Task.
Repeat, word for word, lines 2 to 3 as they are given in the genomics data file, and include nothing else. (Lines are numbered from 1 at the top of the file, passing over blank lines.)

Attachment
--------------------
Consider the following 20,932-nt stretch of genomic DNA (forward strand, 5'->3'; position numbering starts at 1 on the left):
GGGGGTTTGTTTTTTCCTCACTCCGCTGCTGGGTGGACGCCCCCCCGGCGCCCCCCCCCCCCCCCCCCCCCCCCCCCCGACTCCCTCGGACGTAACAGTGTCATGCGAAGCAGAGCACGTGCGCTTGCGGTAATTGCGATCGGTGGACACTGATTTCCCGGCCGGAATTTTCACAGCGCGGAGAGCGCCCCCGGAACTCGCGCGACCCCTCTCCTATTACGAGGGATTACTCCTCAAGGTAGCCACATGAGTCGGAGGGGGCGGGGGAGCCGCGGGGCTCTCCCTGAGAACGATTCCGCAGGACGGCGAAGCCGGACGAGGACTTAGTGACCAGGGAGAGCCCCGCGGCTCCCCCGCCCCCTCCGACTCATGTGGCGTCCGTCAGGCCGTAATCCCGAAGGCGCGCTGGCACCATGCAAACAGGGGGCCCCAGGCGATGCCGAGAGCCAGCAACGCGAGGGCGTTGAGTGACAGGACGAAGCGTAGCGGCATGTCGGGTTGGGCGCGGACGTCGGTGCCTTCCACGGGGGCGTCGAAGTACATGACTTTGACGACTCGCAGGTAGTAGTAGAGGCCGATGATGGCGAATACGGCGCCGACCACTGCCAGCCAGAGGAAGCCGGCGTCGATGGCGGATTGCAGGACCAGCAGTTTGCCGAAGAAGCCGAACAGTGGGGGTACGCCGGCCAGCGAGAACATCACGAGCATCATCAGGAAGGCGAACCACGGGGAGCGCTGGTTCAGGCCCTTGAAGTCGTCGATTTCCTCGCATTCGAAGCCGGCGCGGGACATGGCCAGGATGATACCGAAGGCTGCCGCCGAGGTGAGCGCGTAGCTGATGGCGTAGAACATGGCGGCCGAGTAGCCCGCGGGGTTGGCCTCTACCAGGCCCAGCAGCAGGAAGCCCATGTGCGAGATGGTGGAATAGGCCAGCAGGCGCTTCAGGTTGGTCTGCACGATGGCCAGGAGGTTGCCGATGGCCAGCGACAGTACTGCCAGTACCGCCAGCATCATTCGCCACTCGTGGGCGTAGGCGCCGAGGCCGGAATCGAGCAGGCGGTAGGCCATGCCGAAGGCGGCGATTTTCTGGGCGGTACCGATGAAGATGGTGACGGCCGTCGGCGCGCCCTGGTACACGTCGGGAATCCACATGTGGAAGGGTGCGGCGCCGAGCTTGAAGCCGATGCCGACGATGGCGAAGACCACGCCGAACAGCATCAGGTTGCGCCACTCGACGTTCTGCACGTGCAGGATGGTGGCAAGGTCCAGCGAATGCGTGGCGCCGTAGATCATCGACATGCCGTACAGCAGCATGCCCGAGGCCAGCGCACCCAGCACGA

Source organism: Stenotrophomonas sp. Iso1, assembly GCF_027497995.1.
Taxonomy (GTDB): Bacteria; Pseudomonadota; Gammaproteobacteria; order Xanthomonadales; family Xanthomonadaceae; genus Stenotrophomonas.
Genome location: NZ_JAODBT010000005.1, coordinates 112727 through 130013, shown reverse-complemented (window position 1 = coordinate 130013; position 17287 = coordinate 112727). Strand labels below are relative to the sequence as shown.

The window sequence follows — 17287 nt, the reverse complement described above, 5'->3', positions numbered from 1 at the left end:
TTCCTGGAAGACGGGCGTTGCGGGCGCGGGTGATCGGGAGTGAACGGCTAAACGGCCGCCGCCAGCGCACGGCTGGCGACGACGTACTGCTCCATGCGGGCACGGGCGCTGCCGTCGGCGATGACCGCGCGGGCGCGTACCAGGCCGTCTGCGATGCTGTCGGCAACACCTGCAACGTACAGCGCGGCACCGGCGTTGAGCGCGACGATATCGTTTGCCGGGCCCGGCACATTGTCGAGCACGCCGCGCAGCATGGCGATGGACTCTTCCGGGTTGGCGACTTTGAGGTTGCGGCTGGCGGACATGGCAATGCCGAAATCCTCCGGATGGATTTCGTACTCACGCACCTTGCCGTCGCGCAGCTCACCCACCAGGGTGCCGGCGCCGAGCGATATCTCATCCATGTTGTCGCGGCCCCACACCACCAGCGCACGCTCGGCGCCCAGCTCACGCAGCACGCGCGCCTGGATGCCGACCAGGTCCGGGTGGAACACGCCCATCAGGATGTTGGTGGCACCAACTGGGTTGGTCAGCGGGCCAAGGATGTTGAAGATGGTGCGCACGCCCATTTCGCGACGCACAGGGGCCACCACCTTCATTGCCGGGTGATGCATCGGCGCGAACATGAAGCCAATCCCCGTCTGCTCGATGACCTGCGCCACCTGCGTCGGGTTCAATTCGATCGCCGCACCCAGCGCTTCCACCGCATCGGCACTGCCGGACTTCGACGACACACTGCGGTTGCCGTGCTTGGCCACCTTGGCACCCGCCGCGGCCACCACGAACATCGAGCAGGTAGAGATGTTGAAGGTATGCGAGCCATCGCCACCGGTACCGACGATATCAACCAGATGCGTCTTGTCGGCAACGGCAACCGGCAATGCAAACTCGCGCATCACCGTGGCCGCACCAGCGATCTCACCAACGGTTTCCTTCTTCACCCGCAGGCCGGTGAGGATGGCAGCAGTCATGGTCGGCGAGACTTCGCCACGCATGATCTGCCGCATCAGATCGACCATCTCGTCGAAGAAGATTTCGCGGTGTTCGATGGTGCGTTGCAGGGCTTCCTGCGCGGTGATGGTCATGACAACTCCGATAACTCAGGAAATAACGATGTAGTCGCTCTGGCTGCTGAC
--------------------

GGGGGTTTGTTTTTTCCTCACTCCGCTGCTGGGTGGACGCCCCCCCGGCGCCCCCCCCCCCCCCCCCCCCCCCCCCCCGACTCCCTCGGACGTAACAGTGTCATGCGAAGCAGAGCACGTGCGCTTGCGGTAATTGCGATCGGTGGACACTGATTTCCCGGCCGGAATTTTCACAGCGCGGAGAGCGCCCCCGGAACTCGCGCGACCCCTCTCCTATTACGAGGGATTACTCCTCAAGGTAGCCACATGAGTCGGAGGGGGCGGGGGAGCCGCGGGGCTCTCCCTGAGAACGATTCCGCAGGACGGCGAAGCCGGACGAGGACTTAGTGACCAGGGAGAGCCCCGCGGCTCCCCCGCCCCCTCCGACTCATGTGGCGTCCGTCAGGCCGTAATCCCGAAGGCGCGCTGGCACCATGCAAACAGGGGGCCCCAGGCGATGCCGAGAGCCAGCAACGCGAGGGCGTTGAGTGACAGGACGAAGCGTAGCGGCATGTCGGGTTGGGCGCGGACGTCGGTGCCTTCCACGGGGGCGTCGAAGTACATGACTTTGACGACTCGCAGGTAGTAGTAGAGGCCGATGATGGCGAATACGGCGCCGACCACTGCCAGCCAGAGGAAGCCGGCGTCGATGGCGGATTGCAGGACCAGCAGTTTGCCGAAGAAGCCGAACAGTGGGGGTACGCCGGCCAGCGAGAACATCACGAGCATCATCAGGAAGGCGAACCACGGGGAGCGCTGGTTCAGGCCCTTGAAGTCGTCGATTTCCTCGCATTCGAAGCCGGCGCGGGACATGGCCAGGATGATACCGAAGGCTGCCGCCGAGGTGAGCGCGTAGCTGATGGCGTAGAACATGGCGGCCGAGTAGCCCGCGGGGTTGGCCTCTACCAGGCCCAGCAGCAGGAAGCCCATGTGCGAGATGGTGGAATAGGCCAGCAGGCGCTTCAGGTTGGTCTGCACGATGGCCAGGAGGTTGCCGATGGCCAGCGACAGTACTGCCAGTACCGCCAGCATCATTCGCCACTCGTGGGCGTAGGCGCCGAGGCCGGAATCGAGCAGGCGGTAGGCCATGCCGAAGGCGGCGATTTTCTGGGCGGTACCGATGAAGATGGTGACGGCCGTCGGCGCGCCCTGGTACACGTCGGGAATCCACATGTGGAAGGGTGCGGCGCCGAGCTTGAAGCCGATGCCGACGATGGCGAAGACCACGCCGAACAGCATCAGGTTGCGCCACTCGACGTTCTGCACGTGCAGGATGGTGGCAAGGTCCAGCGAATGCGTGGCGCCGTAGATCATCGACATGCCGTACAGCAGCATGCCCGAGGCCAGCGCACCCAGCACGA

Source organism: Stenotrophomonas sp. Iso1, assembly GCF_027497995.1.